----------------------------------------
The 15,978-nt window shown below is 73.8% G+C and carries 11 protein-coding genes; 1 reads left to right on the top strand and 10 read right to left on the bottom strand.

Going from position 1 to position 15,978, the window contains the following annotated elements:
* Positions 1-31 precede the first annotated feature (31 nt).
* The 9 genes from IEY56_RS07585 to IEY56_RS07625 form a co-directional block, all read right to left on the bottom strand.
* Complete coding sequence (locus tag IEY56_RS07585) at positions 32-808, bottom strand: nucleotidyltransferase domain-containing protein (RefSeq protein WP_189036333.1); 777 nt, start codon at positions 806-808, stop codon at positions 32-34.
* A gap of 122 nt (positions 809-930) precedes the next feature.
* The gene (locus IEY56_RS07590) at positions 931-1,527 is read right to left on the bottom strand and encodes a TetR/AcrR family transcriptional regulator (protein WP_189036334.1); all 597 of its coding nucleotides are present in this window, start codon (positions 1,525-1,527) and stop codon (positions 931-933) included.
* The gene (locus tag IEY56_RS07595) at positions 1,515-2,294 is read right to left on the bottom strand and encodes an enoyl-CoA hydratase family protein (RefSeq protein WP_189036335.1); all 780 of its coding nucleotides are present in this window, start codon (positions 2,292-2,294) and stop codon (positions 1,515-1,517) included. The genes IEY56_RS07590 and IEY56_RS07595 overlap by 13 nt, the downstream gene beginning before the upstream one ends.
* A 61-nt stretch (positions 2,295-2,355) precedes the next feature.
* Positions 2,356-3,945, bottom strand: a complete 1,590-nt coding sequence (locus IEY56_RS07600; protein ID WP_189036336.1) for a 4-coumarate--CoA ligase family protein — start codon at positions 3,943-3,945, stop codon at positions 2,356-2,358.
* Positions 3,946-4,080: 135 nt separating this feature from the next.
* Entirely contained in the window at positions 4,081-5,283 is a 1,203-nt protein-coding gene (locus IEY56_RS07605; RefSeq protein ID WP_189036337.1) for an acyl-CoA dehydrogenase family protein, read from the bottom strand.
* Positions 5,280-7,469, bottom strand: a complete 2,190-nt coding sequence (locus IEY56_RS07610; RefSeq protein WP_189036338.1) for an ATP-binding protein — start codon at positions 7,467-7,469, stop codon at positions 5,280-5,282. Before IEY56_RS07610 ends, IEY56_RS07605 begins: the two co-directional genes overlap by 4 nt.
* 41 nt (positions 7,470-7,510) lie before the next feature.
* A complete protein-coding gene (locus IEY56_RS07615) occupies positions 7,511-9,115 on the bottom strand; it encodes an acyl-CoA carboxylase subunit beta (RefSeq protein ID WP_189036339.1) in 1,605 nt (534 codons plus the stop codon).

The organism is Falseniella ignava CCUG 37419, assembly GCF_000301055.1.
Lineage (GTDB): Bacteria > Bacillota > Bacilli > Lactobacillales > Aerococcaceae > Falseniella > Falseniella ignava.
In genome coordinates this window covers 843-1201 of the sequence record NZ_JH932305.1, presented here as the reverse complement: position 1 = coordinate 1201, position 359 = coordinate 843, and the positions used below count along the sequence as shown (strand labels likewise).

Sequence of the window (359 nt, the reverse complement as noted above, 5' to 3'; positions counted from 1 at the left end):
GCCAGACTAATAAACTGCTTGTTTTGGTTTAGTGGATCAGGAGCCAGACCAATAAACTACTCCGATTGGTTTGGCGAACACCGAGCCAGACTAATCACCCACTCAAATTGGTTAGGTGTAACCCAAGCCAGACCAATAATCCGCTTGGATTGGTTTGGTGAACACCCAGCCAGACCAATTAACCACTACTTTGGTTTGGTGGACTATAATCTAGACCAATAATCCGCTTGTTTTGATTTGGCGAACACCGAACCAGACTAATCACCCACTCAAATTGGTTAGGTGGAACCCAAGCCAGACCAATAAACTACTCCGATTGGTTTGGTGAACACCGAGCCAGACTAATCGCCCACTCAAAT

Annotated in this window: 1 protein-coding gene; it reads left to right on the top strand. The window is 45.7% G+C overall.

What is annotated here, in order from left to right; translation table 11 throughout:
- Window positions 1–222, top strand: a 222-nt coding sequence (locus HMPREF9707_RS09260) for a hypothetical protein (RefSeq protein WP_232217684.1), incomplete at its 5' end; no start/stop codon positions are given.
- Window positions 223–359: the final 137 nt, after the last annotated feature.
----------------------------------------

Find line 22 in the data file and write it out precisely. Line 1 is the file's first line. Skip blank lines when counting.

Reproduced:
What is annotated here, in order from left to right; translation table 11 throughout: